Some More Ideas on Building Joy
I would offer three tips on building joy, on increasing our ability to find and experience happiness in life.
The first is to practice an attitude of gratitude. Mentally practice paying attention to the things in your life that you are grateful for. This doesn’t mean that you ignore or minimize the painful aspects of your life. Just make an effort to notice and linger for a moment on however many positives populate your day.
The second tip is necessary to achieve the first and will come as no surprise to most. Be mindful. You have to be present to notice positives. If you’re preoccupied while walking to work you may miss the blooming trees, the striking blue of the sky, or the pleasant breeze.
Finally, as I mentioned before, try to invest in a variety of activities that bring you joy. We don’t always have easy access to all five sources of happiness. The fatigue of an illness may keep us from accomplish much. The pain of an injury may make moments of pleasure harder to come by. The loss of a relationship may end that source of enjoyable activities and yet we have other relationships. By developing a rich diversity of types of activities we have a better chance of drawing on some other sources of joy.
I haven’t addressed depression in this piece. Depression clearly reduces our ability to experience joy. And yet behavior activation, a fancy term therapists use for doing just the sorts of activities discussed above, has been shown to be an effective tool in reducing the strength of depression’s grip.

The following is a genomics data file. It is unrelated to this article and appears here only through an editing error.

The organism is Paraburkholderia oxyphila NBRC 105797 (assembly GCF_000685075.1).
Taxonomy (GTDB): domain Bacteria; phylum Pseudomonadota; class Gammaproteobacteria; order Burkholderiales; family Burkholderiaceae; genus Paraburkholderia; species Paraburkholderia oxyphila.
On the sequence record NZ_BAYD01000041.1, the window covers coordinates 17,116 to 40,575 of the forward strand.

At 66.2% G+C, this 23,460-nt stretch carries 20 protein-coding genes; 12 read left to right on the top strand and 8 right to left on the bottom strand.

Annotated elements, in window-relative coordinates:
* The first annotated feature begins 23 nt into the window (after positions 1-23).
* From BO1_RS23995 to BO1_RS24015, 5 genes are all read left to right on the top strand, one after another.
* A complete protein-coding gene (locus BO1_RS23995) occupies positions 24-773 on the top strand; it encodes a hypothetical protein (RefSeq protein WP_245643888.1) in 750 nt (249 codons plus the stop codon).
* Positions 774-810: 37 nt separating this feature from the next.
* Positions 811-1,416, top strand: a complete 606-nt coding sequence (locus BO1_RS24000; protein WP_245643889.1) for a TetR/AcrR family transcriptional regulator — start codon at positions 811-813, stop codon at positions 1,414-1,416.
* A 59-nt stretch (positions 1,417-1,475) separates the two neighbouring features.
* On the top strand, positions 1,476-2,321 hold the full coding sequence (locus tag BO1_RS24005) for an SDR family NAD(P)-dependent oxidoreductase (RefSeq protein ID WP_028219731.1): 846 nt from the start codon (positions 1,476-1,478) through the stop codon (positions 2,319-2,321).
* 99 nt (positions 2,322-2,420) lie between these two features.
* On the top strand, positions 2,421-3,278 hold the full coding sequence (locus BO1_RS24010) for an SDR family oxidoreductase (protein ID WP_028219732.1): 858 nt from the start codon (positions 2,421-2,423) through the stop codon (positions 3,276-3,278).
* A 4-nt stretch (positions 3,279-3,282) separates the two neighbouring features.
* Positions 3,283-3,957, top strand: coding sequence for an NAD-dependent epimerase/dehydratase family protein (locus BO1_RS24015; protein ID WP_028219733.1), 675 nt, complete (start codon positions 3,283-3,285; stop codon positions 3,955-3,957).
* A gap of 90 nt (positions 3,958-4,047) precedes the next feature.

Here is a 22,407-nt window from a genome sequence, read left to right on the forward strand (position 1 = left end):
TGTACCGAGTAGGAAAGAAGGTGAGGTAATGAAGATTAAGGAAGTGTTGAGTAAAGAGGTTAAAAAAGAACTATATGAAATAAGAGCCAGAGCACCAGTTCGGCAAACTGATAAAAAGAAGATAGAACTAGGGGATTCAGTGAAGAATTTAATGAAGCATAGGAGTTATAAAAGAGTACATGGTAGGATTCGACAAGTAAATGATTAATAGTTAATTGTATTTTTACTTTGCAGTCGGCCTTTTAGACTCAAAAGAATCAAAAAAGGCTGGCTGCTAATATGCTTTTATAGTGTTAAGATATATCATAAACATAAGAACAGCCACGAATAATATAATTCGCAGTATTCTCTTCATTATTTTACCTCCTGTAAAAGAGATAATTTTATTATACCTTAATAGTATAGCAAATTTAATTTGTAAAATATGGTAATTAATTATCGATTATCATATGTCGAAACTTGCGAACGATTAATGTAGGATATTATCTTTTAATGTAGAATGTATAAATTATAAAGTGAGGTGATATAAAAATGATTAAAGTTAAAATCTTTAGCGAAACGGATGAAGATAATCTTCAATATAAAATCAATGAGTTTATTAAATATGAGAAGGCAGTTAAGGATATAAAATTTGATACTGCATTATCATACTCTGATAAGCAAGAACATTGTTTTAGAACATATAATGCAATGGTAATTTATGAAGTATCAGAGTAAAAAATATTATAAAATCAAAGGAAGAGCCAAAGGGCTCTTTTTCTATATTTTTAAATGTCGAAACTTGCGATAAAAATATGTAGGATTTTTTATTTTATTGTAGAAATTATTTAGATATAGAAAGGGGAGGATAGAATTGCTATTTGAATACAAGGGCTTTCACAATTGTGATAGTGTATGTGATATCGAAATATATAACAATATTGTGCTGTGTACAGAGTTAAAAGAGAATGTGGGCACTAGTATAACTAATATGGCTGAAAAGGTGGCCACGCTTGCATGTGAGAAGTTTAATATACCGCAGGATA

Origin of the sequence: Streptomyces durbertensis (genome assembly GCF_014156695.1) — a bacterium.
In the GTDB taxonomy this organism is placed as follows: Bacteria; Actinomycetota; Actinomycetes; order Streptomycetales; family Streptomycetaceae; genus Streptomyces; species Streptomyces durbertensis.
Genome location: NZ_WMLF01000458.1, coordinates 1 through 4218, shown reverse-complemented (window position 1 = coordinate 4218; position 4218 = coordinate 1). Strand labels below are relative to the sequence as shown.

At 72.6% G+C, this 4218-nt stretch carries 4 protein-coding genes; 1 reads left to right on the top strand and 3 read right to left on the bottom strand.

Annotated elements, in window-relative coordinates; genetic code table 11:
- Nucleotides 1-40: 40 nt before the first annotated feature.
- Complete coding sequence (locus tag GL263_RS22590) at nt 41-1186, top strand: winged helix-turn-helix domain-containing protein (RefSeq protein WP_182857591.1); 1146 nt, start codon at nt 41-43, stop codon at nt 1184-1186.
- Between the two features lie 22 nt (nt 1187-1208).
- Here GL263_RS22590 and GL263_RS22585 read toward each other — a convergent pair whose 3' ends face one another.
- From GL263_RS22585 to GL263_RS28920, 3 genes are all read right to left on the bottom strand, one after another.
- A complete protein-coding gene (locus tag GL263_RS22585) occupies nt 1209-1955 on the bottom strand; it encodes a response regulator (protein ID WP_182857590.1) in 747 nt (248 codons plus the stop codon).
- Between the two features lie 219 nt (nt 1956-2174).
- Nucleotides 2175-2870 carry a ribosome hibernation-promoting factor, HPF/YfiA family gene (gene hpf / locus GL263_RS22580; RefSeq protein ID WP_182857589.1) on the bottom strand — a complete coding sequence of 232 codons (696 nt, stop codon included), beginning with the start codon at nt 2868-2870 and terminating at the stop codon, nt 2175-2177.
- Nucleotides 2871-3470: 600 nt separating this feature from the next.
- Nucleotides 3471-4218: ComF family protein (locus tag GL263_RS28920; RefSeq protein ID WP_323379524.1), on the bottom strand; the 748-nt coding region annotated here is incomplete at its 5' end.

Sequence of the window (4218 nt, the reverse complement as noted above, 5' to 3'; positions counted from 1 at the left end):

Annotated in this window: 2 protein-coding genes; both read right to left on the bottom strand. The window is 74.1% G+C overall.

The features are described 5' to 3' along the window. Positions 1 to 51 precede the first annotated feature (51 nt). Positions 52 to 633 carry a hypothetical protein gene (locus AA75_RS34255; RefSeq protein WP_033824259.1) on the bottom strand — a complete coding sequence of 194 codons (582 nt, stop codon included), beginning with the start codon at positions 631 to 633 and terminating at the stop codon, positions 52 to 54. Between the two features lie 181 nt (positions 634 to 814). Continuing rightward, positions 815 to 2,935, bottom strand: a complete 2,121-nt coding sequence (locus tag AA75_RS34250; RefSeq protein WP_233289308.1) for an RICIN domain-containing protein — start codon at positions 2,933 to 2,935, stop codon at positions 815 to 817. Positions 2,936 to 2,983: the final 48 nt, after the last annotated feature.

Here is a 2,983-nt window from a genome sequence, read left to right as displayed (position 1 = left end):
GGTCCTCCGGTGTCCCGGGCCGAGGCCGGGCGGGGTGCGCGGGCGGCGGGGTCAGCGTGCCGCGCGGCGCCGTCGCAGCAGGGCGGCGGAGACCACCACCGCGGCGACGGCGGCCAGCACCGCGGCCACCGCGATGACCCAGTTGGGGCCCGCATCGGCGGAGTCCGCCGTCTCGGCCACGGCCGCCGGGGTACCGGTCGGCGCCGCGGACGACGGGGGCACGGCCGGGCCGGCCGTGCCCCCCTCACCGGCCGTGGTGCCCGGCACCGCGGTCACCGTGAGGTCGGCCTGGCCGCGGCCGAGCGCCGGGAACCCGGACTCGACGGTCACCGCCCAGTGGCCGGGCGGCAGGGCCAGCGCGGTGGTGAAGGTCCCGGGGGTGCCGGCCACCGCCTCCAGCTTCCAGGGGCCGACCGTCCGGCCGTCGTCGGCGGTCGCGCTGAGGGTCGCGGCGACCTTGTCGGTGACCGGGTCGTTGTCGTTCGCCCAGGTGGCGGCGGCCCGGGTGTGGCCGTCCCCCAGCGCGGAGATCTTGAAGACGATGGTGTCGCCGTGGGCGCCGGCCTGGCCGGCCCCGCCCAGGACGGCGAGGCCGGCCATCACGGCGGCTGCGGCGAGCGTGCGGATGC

Healing and Feeling
Rick Hanson, in his book Hardwiring Happiness: The New Brain Science of Contentment, Calm, and Confidence suggests remembering the acronym HEAL. Heal stands for Have a Positive Experience, Enrich It, Absorb It, Link Positive and Negative Material. The first three sound very much like what has already been discussed. The final point, however, is somewhat new. Hanson suggests we are hardwired to latch onto negative information as a protective strategy–a survival mechanism is you will. By consciously adding a positive thought whenever we have a negative experience helps combat this tendency.
We need to acknowledge the painful realities in our life. But as I have often suggested to clients, feel the feeling, but don’t feed the feeling.
I am not suggesting in all of this that we attempt to control our feelings. But how we act and how mindful we stay can be powerful factors in experiencing good moments, good days and–ultimately–a good life. Building joy is one tool in doing just that.
Mark Carlson-Ghost, Ph.D., Clinical Psychologist